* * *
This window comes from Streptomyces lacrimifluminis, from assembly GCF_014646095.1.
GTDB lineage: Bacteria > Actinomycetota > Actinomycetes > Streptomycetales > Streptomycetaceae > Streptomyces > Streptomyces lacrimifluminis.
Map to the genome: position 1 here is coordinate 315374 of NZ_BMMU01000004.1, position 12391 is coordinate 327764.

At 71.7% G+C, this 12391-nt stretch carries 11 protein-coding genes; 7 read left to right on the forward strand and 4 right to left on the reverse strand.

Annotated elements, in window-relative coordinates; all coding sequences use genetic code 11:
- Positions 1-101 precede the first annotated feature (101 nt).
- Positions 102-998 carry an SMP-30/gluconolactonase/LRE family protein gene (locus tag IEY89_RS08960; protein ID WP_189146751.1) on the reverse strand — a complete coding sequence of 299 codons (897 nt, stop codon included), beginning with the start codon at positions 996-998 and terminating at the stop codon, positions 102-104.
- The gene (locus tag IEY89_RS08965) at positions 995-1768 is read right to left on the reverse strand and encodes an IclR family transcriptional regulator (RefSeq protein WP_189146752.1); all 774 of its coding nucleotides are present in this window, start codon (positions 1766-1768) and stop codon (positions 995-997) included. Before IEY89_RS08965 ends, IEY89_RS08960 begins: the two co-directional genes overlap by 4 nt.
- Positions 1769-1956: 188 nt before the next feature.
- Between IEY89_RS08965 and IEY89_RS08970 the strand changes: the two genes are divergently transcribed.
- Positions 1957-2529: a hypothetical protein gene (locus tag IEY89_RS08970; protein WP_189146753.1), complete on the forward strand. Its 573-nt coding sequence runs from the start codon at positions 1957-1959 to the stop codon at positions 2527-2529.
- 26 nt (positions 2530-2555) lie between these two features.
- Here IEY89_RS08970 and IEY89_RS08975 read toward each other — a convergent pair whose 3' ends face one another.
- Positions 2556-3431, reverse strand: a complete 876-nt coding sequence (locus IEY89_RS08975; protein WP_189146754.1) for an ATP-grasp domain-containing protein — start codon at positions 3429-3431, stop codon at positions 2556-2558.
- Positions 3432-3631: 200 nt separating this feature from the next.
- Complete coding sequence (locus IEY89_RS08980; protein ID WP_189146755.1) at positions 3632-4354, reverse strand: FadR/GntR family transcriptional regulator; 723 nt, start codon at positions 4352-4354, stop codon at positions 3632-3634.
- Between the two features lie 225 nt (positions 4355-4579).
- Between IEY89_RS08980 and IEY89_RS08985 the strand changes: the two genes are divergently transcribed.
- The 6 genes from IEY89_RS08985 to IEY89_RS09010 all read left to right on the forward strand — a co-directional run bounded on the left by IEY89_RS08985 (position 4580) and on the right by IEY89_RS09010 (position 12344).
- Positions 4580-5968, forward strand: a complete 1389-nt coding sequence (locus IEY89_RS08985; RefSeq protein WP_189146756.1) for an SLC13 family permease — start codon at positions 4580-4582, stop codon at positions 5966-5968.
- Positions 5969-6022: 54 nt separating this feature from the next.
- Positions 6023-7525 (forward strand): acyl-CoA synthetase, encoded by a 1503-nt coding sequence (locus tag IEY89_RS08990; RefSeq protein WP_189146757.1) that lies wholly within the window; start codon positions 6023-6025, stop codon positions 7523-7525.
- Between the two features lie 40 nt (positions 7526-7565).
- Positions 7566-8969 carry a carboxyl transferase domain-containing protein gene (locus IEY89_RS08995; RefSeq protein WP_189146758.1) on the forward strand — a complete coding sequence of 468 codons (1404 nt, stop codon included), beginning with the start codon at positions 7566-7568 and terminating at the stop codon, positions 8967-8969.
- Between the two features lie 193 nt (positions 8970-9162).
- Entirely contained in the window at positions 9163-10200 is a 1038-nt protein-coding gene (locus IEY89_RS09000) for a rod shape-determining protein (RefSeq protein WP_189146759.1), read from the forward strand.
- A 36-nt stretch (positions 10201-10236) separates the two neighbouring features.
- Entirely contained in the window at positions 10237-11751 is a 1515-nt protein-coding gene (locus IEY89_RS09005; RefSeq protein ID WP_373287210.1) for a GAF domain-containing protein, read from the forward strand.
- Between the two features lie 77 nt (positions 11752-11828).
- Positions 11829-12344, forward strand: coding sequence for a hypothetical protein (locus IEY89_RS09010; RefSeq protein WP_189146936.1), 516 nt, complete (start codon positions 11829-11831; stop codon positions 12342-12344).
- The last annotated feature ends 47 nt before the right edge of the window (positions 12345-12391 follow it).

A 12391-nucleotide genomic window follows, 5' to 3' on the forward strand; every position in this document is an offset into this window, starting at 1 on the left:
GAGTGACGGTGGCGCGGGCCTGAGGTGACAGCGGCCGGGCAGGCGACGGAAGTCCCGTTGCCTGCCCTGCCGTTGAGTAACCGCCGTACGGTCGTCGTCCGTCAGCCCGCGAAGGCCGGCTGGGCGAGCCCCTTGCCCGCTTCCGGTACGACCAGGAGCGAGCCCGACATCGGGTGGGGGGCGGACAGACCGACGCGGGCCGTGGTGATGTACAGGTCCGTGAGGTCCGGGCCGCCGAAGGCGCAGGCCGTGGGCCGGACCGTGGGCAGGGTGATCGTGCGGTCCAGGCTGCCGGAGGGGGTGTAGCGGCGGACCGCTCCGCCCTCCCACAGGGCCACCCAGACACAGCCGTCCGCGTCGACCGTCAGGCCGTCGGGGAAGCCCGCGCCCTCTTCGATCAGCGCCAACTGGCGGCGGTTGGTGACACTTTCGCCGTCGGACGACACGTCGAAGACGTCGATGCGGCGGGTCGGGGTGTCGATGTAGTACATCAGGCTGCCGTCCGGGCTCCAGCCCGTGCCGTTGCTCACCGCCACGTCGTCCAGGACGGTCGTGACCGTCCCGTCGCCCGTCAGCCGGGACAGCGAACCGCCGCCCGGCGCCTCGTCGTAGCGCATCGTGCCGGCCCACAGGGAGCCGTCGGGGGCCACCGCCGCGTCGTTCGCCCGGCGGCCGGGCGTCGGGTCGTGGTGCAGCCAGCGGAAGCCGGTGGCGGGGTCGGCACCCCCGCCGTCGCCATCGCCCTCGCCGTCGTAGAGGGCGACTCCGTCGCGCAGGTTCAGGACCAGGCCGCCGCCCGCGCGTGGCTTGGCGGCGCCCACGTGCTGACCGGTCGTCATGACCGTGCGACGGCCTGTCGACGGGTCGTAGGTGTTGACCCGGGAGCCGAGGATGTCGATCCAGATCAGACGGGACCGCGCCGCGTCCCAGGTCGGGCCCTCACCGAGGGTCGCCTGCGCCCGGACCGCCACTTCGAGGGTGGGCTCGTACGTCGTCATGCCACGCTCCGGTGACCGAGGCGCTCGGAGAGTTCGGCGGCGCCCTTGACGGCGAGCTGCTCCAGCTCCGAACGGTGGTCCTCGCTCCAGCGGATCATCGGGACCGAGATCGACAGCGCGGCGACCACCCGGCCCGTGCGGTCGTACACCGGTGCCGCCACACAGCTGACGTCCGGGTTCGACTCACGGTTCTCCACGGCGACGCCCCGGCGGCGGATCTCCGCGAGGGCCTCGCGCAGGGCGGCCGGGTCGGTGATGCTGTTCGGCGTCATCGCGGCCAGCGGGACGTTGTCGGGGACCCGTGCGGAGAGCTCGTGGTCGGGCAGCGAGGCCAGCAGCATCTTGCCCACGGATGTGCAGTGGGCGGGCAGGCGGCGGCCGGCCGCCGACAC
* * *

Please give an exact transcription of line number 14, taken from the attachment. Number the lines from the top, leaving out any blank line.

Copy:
- Positions 2556-3431, reverse strand: a complete 876-nt coding sequence (locus IEY89_RS08975; protein WP_189146754.1) for an ATP-grasp domain-containing protein — start codon at positions 3429-3431, stop codon at positions 2556-2558.